Updated December 2023

Mumps is a viral infection of the glands that produce saliva (salivary glands) that can cause painful swelling in the cheeks and jaw.

Though mumps infection is rare in Canada, infants, school-aged children, and young adults are at higher risk. Most adults born before 1970 likely got mumps when they were younger and are probably immune.

The mumps virus is most often found in saliva and respiratory droplets. It is spread from person to person through:

  • Close contact with respiratory droplets from an infected person, such as from coughing, sneezing or talking.
  • Coming into contact with the saliva of an infected person. For example, by sharing food or drinks, or by kissing.
  • Coming into direct contact with objects or surfaces that have been contaminated with the saliva or respiratory droplets of an infected person.

People can spread mumps to others about seven days before or up to five days after they develop swollen cheeks and jaw.

Mumps symptoms begin 12 to 25 days after exposure. Common symptoms include:

  • Swelling and pain in one or both sides of the cheeks, jaw and neck (most common symptom)
  • Trouble talking, chewing or swallowing
  • Fever
  • Headache
  • Muscle aches and pains
  • Fatigue
  • Loss of appetite

Symptoms can last up to 10 days. They can be mild, cold-like symptoms, and some people may not have any symptoms at all.

In rare cases, people can get severe symptoms or complications. This can include inflammation or swelling of the: testicles (which may decrease fertility), ovaries or pancreas; meningitis (swelling of the brain) or deafness (loss of hearing).

Getting vaccinated against mumps is safe and the best way to protect yourself and your child(ren) against the disease and getting very sick. The mumps vaccine is part of Ontario’s publicly funded routine immunization schedule.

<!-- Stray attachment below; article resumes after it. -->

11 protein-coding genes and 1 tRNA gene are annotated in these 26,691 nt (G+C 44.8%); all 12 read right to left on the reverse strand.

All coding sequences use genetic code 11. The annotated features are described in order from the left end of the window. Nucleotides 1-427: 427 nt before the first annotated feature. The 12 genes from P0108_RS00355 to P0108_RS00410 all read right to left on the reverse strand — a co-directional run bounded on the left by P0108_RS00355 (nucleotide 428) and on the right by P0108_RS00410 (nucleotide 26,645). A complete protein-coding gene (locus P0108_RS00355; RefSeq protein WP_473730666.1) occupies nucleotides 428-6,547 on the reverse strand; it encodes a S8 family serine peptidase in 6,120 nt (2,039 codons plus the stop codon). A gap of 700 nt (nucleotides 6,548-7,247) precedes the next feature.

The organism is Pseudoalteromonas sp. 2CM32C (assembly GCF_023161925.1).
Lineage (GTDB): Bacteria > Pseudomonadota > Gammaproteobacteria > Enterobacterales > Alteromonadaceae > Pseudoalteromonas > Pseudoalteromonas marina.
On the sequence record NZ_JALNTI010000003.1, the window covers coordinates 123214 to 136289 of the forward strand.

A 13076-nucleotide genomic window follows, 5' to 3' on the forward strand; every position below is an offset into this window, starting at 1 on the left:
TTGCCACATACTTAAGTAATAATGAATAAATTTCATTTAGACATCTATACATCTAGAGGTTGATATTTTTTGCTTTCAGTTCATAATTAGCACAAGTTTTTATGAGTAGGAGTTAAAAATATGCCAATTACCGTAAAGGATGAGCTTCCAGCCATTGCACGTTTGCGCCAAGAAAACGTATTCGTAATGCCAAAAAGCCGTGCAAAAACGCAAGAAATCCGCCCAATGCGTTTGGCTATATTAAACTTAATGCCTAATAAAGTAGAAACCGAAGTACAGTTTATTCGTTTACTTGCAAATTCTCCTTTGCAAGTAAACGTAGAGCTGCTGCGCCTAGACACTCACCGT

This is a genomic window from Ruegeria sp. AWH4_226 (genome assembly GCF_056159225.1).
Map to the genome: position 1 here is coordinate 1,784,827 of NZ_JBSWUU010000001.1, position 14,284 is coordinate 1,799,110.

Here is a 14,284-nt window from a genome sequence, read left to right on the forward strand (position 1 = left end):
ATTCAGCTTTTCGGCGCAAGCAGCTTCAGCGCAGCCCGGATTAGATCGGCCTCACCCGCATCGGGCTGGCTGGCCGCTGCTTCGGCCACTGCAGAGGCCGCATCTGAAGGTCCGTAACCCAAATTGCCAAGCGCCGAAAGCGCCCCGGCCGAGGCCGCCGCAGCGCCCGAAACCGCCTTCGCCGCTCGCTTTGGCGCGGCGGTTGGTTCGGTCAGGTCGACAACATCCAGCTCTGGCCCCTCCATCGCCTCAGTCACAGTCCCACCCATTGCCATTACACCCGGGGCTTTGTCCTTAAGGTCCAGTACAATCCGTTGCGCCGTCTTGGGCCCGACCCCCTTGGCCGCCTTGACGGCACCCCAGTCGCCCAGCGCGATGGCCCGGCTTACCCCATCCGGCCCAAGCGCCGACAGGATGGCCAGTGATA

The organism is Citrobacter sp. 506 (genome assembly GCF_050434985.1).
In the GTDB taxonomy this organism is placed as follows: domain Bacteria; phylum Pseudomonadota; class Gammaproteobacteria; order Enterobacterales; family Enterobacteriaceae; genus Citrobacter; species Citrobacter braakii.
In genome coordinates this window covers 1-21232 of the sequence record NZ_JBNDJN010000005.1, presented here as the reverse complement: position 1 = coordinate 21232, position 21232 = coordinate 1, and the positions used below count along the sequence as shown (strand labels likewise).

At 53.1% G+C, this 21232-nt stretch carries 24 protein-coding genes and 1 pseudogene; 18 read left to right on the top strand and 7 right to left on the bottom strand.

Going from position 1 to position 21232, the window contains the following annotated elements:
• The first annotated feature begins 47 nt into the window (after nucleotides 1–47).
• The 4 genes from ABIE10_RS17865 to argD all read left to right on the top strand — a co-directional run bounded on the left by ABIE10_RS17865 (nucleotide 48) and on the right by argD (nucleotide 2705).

There are two different vaccines that can prevent mumps. The MMR vaccine or MMRV vaccine, which protect against measles, mumps, rubella (MMR) and varicella (chickenpox) (MMRV). Two doses are given routinely in childhood.

Recommended vaccines for children:

  • At 12 months of age, one dose of MMR vaccine is given.
  • At four to six years of age, the second dose of vaccine is usually given in the combined MMR and Varicella (MMRV) vaccine.

Recommended vaccines for adults:

  • Adults born in 1970 or later are recommended to get two doses of a mumps-containing vaccine. They may have only gotten one dose of a mumps-containing vaccine in childhood and should get a second vaccine (usually MMR), especially if they are a post-secondary student or health care worker.
  • People born before 1970 are assumed to be immune to mumps through natural infection.
  • If there is an outbreak of mumps infection, public health may recommend an additional dose of MMR vaccine.

If you are unsure if you got the vaccine(s), check your immunization record, or contact your health care provider. If you got the vaccine at school in Toronto, Toronto Public Health may have your vaccine record on file. Call Toronto Public Health at 416-338-7600 for more information.

If you or your child(ren) have or think you may have a mumps infection, stay home and isolate. For five days after the start of symptoms, stay home from work, school, and childcare, do not participate in group activities, and avoid visitors if possible.

Anyone who has mumps, thinks they have mumps, or has been in close contact with someone with a mumps infection, should also avoid sharing food, drinks, or objects that you put in your mouth such as smoking and vaping products or musical instruments, and avoid activities such as kissing.

If you or your child(ren) are in close contact with someone with a mumps infection, watch for any signs and symptoms of mumps for 25 days after your last contact with that person. Getting the mumps vaccine after being exposed to the virus will not prevent getting the mumps infection, but can provide protection against getting an infection in the future.

Call a health care provider, or Health811 to connect to a registered nurse for free if you or your child(ren) have symptoms of a mumps infection, or if you or your child(ren) have been in contact with someone who has mumps.

Before visiting a clinic, tell them that you think you or your child(ren) have mumps. This will allow the doctor and staff to prepare for your visit and protect themselves and other patients.

Mumps is diagnosed with a blood test, or a urine test and swab from the cheek and throat.

There is no treatment for mumps. A virus causes mumps, so antibiotics will not treat the infection. Some medications can be given to relieve some of the symptoms.

  • Talk to your health care provider or Toronto Public Health at 416-338-7600.
  • Call 811 to connect to a registered nurse day or night for free, secure and confidential health advice.